When is the right time for MBA?
You probably are at the cusp of your career and wondering what you should do next. Should you go for higher education like business management or should you work for a few more years? This is never an easy decision to make or a nice situation to be in, as many of us have been there and overcome that phase. I can say from my own experience that I lost a lot of sleep over it and finally when I did decide, it was not a very convincing one. I still had the apprehension of not working a few more years to gain more experience and whether I had jumped the MBA bandwagon too soon. However, once I started the program, I knew I had made the right choice. More on my conviction later, but right now I want to shed some light about this conundrum of whether to work or opt for a MBA program.
Harvard Business School professors SrikantDatar and David Garvin and research associate Patrick Cullen began a comprehensive research study to explore the state of MBA education. Their findings comprise the book, “Rethinking the MBA: Business Education at a Crossroads” ‘1’. In the book the authors make the case, that although much of conventional business education is still relevant, much of it needs to be rethought. In an interview ‘2’ by Harvard Business Review, Professor David Garner explains how much work experience is necessary before pursuing MBA. The professor analyzes that once you have a couple of years of job experience; it provides enough experience to connect with during your MBA education. Additional years of experience do not add a lot more to your learning. I think this makes perfect sense. Once you know how a business operates, you can educate yourself with knowledge from business school, understand the context of your learning and apply yourself better after graduating. Being a master of the job before studying does not provide a big advantage. If only I had access to similar information during my days, I would have saved some precious sleep time.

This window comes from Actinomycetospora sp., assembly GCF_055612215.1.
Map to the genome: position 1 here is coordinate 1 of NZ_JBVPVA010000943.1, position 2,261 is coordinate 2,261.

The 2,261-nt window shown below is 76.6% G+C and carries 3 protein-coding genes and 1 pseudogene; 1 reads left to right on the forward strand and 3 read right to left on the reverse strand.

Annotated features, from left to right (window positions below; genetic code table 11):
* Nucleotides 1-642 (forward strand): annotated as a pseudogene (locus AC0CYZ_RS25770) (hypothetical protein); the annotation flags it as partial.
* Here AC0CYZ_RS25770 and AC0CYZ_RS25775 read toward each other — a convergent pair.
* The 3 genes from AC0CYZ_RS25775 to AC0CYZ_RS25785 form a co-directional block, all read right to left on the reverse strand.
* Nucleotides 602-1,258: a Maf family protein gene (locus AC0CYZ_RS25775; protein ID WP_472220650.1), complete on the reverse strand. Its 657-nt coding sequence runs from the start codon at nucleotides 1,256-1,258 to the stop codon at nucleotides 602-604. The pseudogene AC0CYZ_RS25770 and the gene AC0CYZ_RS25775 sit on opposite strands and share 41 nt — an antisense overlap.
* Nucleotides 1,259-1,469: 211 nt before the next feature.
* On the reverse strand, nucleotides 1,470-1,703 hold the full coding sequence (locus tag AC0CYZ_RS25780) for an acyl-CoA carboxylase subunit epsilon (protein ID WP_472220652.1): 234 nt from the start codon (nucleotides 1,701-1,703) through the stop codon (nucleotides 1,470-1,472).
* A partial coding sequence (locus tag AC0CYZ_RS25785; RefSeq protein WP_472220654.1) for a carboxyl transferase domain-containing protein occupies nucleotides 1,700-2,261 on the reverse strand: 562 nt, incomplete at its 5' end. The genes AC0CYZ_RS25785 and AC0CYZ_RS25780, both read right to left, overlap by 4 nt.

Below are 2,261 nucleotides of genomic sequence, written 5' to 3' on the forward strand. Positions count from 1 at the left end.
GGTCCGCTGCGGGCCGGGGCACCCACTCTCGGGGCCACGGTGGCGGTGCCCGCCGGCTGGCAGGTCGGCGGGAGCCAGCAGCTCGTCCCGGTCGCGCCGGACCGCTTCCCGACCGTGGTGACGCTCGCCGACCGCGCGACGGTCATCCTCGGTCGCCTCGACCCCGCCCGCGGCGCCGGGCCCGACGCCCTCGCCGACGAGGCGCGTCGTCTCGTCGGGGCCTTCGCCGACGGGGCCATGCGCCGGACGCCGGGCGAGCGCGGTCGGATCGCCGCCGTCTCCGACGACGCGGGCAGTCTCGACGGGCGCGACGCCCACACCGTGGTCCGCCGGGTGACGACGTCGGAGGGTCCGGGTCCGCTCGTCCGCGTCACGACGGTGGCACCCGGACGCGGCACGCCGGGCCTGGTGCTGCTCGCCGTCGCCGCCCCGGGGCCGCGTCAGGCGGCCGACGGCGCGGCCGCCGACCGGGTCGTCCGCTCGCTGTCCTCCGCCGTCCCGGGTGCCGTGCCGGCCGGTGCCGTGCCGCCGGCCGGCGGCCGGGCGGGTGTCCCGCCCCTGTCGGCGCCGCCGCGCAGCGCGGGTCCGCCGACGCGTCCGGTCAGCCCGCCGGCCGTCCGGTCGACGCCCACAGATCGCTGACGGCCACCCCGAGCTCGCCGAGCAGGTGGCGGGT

What can you learn in MBA?
Now that you are assured that an MBA program can be pursued at any point in your career, the next big question is what you will learn during the time you spend in the business school. The first year curriculum is usually structured towards the core subjects of business management – accounting, economics, finance, marketing, operations, organizational behavior (also called human resources) and business strategy. Once you have a strong foundation built from the learning of the first year, you then have a chance in the second year to select electives in finance, marketing, human resources, information technology or some other stream of specialization. Each of us have a dream and based on that we can select a specialization in MBA. You can weigh your strengths and interests to decide the subjects that you should specialize in. However, what you want to do in life should influence your decision in a major way. It is important to understand that the electives prepare us for our future domain of expertise and helps us gain competency in a particular area more than other topics. Someone who wants to be an investment banker would opt for finance specialization and acquire mastery over number crunching. So, in reality the electives help you acquire specific skills that are required to be successful in the vocation you select as your career.